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Jeruba's avatar

What do you use now for the things you used to do with newspaper (other than reading the news)?

Asked by Jeruba (46835points) 3 months ago

Or do you still have newspaper?

I’m thinking of things such as
• spreading on the floor before a messy project (fingerpainting, carving a pumpkin, making latkes)
• wrapping dishes for packing
• filling spaces in a parcel
• making papier mache, and
• (didn’t your mother or grandmother do this?) lining bureau drawers.

Can’t do that with a tablet screen.

(Not to mention that the loss of newspaper clippings and old drawer linings is going to spoil a lot of TV miniseries and detective movie plots.)

Yesterday’s newspaper, once read, has no news value, but its other uses are practically endless. If you don’t use newspaper, what are you using? Did you have to buy something especially for the purpose?

 

Tags as I wrote them: newspaper, household supplies, liners, fillers, wrappers, padding, newsprint, pulp.

Observing members: 0 Composing members: 0

14 Answers

Dutchess_III's avatar

I no longer use newspaper. I now use the plethora of plastic bags for everything you mentioned.

canidmajor's avatar

We get a small weekly local freebie paper, so I haven’t had to deal with that totally, yet. I’m using junk mail to pad things in packages that I mail, and for fire-starting. I am much more aware of the lack than I used to be, I am hoarding the little freebies.

CWOTUS's avatar

You can use a tablet for swatting flies, too, but it gets expensive (in replacing both tablets and windows and screens – you know, the screens that are supposed to keep the flies outside in the first place).

janbb's avatar

Still get the Times daily. Good thing too – what would I put on the floor on snowy days?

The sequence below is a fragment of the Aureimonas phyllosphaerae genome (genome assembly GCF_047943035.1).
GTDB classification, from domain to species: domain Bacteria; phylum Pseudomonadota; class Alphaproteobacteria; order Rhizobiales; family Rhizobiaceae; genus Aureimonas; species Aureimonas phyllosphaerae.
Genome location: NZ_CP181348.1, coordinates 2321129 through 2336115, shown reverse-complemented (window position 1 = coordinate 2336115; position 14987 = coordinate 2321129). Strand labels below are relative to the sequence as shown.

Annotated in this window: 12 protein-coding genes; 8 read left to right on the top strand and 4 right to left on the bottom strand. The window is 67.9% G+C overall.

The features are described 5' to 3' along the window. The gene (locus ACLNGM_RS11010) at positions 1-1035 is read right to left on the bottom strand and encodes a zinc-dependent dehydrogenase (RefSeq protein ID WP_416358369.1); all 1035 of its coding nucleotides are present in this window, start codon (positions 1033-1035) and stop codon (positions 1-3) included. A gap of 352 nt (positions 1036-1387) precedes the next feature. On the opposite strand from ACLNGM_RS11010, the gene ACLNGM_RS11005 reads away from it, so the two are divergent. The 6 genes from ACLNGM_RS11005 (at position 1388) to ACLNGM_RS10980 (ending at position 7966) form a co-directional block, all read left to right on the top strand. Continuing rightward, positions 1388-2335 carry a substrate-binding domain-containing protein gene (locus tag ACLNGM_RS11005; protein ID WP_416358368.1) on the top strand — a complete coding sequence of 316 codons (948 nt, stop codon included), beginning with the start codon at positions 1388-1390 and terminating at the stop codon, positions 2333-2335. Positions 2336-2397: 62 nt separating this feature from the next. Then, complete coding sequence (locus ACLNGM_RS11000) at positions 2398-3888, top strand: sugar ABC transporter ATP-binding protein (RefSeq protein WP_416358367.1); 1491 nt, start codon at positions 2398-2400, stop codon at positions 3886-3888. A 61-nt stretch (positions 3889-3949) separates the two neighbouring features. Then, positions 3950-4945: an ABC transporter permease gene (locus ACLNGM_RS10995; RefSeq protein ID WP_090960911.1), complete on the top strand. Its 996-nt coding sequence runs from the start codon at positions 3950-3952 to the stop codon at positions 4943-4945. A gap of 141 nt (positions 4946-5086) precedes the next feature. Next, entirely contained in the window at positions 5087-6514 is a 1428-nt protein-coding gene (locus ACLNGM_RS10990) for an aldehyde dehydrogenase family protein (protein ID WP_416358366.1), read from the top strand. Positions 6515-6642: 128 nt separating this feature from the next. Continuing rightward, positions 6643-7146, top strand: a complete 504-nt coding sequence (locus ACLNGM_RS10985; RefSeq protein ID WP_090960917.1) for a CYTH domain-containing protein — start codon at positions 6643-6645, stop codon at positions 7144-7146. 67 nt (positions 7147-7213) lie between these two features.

rojo's avatar

Our newspaper just went up 30+% without bothering to inform us (we have an autopay). We are now discussing whether or not to continue taking it. Most of what is in it I have heard/read by the time we get it. But, it is still handy for packaging breakables when moving or shipping. Plus, the comics. I would have to look each up individually.

janbb's avatar

@rojo I look at getting the paper newspaper as partly a thing I am doing to support the continuation of journalism in America but it is costly.

zenvelo's avatar

I rarely use the papaer after I have finished reading it. I usually put it in the recylcing bin.

I do use the paper and a vinegar-water solution to wash big windows.

janbb's avatar

@zenvelo Yeah, me too. Unless it’s a snowy day.

Zaku's avatar

I use newspaper, because I get the newspaper.

chyna's avatar

I use some to start fires and the rest I pass on to my sister in law. They have a farm, so she has many uses for them.

LuckyGuy's avatar

I still get a paper and use it for all sorts of things.
Yesterday I put a section on the kitchen counter and placed my knife sharpening whetstone on it. The newspaper caught the water and kept the stone from sliding around. Perfect.
Today, I wrapped a suet cake for the birds that I made from bacon fat and black oil sunflower seeds.
And of course the paper is converted into BTUs in my wood burning stove. 20 pounds of paper is worth about $2.50 in heat.

Call_Me_Jay's avatar

I buy the Sunday paper now and then so I have paper around for a drop cloth for painting and gluing projects.

For starting charcoal recently I had no newspaper, so I used pieces of the almost-empty charcoal bag.

JLeslie's avatar

I don’t subscribe to the local newspaper, but most people where I live do. When I need some I can always ask for someone’s throwaway. I can buy the paper for 50¢ right at my mailbox center if I need it. This is the residential mailbox for my subdivision, there is a swimming pool and bocce ball there too, it’s not a store front mailbox.

I do usually have a couple of copies of our recreation news, that is newspaper paper and an average of 20 pages (pages 1–40ish) so I do have that stashed usually.

I use it to stuff boxes for shipping, which I don’t do much of. Mostly, I wind up throwing it in the recycle bin.

Pinguidchance's avatar

Tear them into smaller pieces and stick on a wire coat hanger especially redesigned to be festooned upon the wall about yea high.

Take the sheets, one at a time, to clean your glass.

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